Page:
Congratulations! You've successfully become pregnant and given birth to your baby. This is something many women take for granted, but when you have epilepsy, fertility and pregnancy pose unique challenges. Now that you've had your baby, you probably have a number of concerns and questions. And you may or may not have to make some lifestyle changes to keep your baby safe and healthy.
One question will arise almost immediately. Can you safely breastfeed your child? Just as you may have worried about...
Keep him or her from falling if you can, or
try to guide the person gently to the floor.
Try to move furniture
or other objects that might injure the person during the
If the person is having a seizure and is on the ground
when you arrive, put something soft under his or her head.
Do not force anything, including your fingers, into
the person's mouth. Putting something in the person's mouth may cause injuries
to him or her, such as chipped teeth or a fractured jaw. You could also get
Turn the person onto his or her side, with the mouth down,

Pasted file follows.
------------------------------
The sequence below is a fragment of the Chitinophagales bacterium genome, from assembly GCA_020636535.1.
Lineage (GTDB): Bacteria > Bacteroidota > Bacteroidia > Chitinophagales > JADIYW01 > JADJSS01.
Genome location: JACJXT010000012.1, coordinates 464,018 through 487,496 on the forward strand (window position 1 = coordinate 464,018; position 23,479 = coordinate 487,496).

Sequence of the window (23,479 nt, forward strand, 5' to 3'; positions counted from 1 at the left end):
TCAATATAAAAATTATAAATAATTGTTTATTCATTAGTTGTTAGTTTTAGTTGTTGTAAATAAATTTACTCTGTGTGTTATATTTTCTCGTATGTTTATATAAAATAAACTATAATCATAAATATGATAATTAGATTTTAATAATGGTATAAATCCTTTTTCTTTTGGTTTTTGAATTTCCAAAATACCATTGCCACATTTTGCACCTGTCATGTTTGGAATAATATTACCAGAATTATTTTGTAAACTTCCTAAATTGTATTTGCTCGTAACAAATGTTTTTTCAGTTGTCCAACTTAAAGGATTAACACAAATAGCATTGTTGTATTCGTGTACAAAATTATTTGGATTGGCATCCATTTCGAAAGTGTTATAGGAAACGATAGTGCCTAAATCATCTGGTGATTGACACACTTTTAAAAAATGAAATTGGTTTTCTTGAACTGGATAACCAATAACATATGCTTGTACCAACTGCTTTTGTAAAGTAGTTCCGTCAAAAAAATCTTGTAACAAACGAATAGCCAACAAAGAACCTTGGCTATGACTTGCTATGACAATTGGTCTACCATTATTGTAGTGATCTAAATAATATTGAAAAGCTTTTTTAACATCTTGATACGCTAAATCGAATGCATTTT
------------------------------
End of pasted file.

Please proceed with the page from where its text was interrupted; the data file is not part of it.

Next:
unless the person resists being moved.
Do not try to hold down or
move the person.
Try to stay calm.
If the person
vomits, turn the person onto his or her side.
Pay close attention
to what the person is doing so that you can describe the seizure to rescue
personnel or doctors.
What kind of body movement occurred?
How long did
the seizure last?
How did the person act immediately after the
Are there any injuries from the seizure?
Time the length of the seizure, if possible.
After a seizure:
Check the person for injuries.
could not turn the person onto his or her side during the seizure, do so when
the seizure ends and the person is more relaxed.
If the person is
having trouble breathing, use your finger to gently clear his or her mouth of
any vomit or saliva.
Loosen tight clothing around the person's neck
Provide a safe area where the person can
Do not offer anything to eat or drink until the person is
fully awake and alert.
Stay with the person until he or she is
awake and familiar with the surroundings. Most people will be sleepy or
confused after a seizure.
A person who has had a seizure should not drive, swim, climb
ladders, or operate machinery until he or she has seen a doctor about the
seizure and the doctor has said the person is allowed to drive or operate
Primary Medical Reviewer
William H. Blahd, Jr., MD, FACEP - Emergency Medicine
Specialist Medical Reviewer
H. Michael O'Connor, MD - Emergency Medicine
August 25, 2011
WebMD Medical Reference from Healthwise
August 25, 2011
This information is not intended to replace the advice of a doctor.
Healthwise disclaims any liability for the decisions you make based on this